To get an idea of the look of the Bombay, just think of a small version of the Black Panther. The Bombay cat comes in one color only – black. Imagine the deepest, darkest, midnight black you can and you will have an idea of the color of this cat’s coat.

The tight, short coat has a shiny, glossy sheen to it that makes grooming easy. A brushing once a week to remove loose hair is all that is needed to keep the coat in top condition.

This cat breed is medium sized and well muscled. The ears are medium sized and set well apart. The head is rounded with large wide-set eyes. The Bombay cat’s eyes can be rich gold or copper colored and makes for a stunning contrast to the black coat.

The Bombay breed standards call for brilliant copper eyes but as this is a very hard color to achieve, gold is accepted as well.

Bombay Cat Info: Personality & Temperament

The Bombay is an easy-going, inquisitive and loving cat that loves to play and play some more. They are very people-orientated and will greet you and any visitors at the door.

This cat breed simply loves to be around people and does not do well on its own. You should consider getting a companion cat if you are going to be leaving your Bombay alone for long periods of time.

If properly integrated, the Bombay cat gets along well with other pets such as dogs and because of its loving nature, is the perfect cat to have with children.

Health Issues

The Bombay cat and the Burmese are closely related and share the same health and genetic problems. These two cat breeds have the same head and body type.

Some of the main health issues of the Bombay cat include cranial deformities, breathing problems and excessive eye tearing due to the foreshortened nose.

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There is a legend around the Birman cat breed which tells of the Birman being raised by Kittah priests in their temple in Burma (now Myanmar).

The temple had a golden statue of a goddess who presided over the passage of souls. The statue had sapphires for eyes. In this temple a hundred pure white cats lived and when a priest died, his soul would enter the body of one of the cats. When the cat died, the priest would be reborn.

One of these cats was called Sinh, and he was the companion of the head priest, Mun-Ha. Mun-Ha was gravely injured in an attack on the temple and as he lay dying, Sinh leapt onto his body. Sinh stared at the statue and his coat took on the golden hues of the statue and the brown shades of the earth, only his paws that were touching his master remained white. His eyes turned sapphire blue.

Sinh stayed on Mun-Ha’s body for seven days, refusing to eat, until he himself died. Seven days later as the priests assembled to decide who would be Mun-Ha’s successor, all the other temple cats walked in, all transformed as Sinh had been. They surrounded the youngest of the priests and he was declared the new head priest.

The real history of how the Birman cat breed came to Europe is not quite clear. The most popular of two stories is that two Europeans, August Pavie and Major Gordon Russel were given two cats for saving a temple. The male cat died on their way to France, but the female called Sita, was pregnant and founded the breed in Europe. The time lines to this story do not make sense though. The two Europeans were in Asia in 1898 but the cats were only sent to France in 1919 – a time gap of two decades seems impossible.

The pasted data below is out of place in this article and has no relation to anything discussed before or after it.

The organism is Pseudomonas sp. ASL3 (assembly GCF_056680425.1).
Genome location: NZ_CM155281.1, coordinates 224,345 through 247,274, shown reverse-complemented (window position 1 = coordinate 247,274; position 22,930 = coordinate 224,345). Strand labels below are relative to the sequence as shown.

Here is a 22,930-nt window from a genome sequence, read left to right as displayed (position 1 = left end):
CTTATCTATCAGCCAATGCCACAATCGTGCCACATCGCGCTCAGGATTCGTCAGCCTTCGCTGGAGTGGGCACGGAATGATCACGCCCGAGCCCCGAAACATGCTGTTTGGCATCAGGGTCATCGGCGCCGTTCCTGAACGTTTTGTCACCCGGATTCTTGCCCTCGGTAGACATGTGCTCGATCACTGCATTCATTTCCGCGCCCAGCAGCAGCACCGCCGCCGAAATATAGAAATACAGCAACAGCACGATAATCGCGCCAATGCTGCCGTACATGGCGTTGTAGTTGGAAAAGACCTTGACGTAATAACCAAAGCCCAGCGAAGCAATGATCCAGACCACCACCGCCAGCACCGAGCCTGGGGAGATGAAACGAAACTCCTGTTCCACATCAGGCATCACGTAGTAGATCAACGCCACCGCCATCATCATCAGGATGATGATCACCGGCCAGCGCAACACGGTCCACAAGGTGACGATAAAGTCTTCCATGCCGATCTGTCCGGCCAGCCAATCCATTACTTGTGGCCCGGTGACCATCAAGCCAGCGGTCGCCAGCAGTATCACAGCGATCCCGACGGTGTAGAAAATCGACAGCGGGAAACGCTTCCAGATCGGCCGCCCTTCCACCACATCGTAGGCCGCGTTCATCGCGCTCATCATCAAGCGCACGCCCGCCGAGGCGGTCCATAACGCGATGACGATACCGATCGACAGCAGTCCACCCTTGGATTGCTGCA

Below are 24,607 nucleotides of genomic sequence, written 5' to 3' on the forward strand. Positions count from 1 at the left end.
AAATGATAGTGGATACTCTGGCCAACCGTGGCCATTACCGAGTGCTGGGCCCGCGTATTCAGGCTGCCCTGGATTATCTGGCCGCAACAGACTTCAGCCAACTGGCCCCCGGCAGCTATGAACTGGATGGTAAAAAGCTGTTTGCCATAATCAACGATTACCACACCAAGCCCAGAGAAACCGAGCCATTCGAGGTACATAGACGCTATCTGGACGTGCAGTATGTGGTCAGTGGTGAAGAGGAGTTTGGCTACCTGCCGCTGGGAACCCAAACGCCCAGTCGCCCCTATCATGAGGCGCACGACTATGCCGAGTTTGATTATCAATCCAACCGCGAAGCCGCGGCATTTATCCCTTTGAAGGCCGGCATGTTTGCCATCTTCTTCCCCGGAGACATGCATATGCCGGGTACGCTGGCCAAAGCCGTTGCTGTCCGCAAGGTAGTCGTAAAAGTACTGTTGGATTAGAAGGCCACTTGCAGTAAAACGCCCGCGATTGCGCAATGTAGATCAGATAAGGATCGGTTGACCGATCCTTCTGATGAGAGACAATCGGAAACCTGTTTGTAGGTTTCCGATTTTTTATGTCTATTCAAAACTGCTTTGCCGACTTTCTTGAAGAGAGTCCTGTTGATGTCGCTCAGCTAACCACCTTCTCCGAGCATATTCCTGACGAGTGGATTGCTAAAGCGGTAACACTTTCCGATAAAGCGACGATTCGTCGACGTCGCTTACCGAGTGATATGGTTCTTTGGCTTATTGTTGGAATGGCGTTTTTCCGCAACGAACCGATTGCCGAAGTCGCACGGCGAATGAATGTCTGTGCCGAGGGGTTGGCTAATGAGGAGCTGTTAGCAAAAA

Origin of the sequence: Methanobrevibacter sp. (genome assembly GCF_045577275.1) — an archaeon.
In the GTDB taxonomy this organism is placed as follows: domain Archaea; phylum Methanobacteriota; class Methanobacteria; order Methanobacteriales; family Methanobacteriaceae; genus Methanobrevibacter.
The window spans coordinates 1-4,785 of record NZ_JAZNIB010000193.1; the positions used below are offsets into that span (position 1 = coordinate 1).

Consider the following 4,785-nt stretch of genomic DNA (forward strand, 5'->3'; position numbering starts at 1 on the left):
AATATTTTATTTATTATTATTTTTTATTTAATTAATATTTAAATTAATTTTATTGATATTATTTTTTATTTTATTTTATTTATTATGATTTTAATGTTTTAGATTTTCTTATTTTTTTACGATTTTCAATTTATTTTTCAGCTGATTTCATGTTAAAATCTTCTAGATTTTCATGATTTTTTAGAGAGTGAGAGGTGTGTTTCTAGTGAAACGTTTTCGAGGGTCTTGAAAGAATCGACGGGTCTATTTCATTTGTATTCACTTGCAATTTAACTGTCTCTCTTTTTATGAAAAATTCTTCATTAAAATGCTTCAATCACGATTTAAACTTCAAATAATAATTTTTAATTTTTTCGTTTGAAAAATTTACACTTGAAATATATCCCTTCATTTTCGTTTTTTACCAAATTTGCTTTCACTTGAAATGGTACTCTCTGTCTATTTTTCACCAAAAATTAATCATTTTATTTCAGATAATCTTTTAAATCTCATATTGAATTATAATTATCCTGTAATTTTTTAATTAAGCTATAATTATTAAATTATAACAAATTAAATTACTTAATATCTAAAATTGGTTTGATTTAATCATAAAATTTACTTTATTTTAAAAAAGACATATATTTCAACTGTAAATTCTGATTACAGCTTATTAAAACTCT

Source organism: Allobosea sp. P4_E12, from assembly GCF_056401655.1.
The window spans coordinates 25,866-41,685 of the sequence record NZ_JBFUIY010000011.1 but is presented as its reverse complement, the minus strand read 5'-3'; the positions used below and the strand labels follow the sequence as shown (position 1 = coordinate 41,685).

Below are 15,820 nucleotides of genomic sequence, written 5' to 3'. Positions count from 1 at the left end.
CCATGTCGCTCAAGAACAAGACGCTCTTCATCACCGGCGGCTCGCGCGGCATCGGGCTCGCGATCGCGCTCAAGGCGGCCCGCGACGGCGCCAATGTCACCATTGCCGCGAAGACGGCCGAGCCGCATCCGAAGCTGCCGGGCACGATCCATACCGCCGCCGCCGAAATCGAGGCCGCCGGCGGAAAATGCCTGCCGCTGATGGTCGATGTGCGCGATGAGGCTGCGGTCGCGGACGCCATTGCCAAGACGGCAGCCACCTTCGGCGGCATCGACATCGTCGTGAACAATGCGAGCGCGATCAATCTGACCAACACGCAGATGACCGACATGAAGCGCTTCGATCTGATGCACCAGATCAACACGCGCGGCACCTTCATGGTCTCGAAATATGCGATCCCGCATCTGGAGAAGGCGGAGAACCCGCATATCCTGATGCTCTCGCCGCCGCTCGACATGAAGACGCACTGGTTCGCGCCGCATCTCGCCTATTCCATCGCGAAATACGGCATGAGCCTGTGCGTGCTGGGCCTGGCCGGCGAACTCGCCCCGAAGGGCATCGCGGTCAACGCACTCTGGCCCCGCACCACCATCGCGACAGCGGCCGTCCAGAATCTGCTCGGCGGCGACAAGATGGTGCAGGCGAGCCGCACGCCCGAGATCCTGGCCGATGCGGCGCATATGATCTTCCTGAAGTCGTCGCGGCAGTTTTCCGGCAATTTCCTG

The other story says that two cats were stolen and given to an American millionaire who then passed them on to Mme Thadde Hadisch. Again, the male died and the female named Sita gave birth to kittens after arriving in France in 1920.

All that is really certain is that a cat breed named Sacre de Birmanie (the Sacred Cat of Burma) was registered in France in 1925.

The breed almost died out during World War II but fortunately outcrossing to appropriate breeds was undertaken and during the 1960’s the breed was accepted on both sides of the Atlantic.


The Birman cat breed is a medium to large sized cat with a stocky build. It has distinctive white gloves on the feet and the back feet have laces extending halfway up the back leg.

This gorgeous cat’s coat is longhaired and pointed and is soft and silky. The thickness of the coat varies from season to season. The coat does not mat, but it still needs regular care to ensure that it remains tangle-free and silky.

Birmans come in all pointed colors. (Same color body with the tail, face, paws and ears another color.)

The ears of the Birman cat breed are almost as wide as they are tall and the eyes are medium to large and round. The tail is in balance with the body which is long and sturdy. The legs are well muscled and in proportion with the body.

Personality & Temperament

The Birman makes a perfect family pet that gets along well with children and other pets and they are just as happy in a single cat/pet household. The beautiful Birman is talkative when people respond to the meowing and cooing sounds it makes, but if you do not respond, the cat will soon stop talking to you.

This cat is an active and playful cat that needs lots of stimulation through games in order not to become bored. The Birman makes a great lap cat as it loves to snuggle on your lap for a mutual cuddle.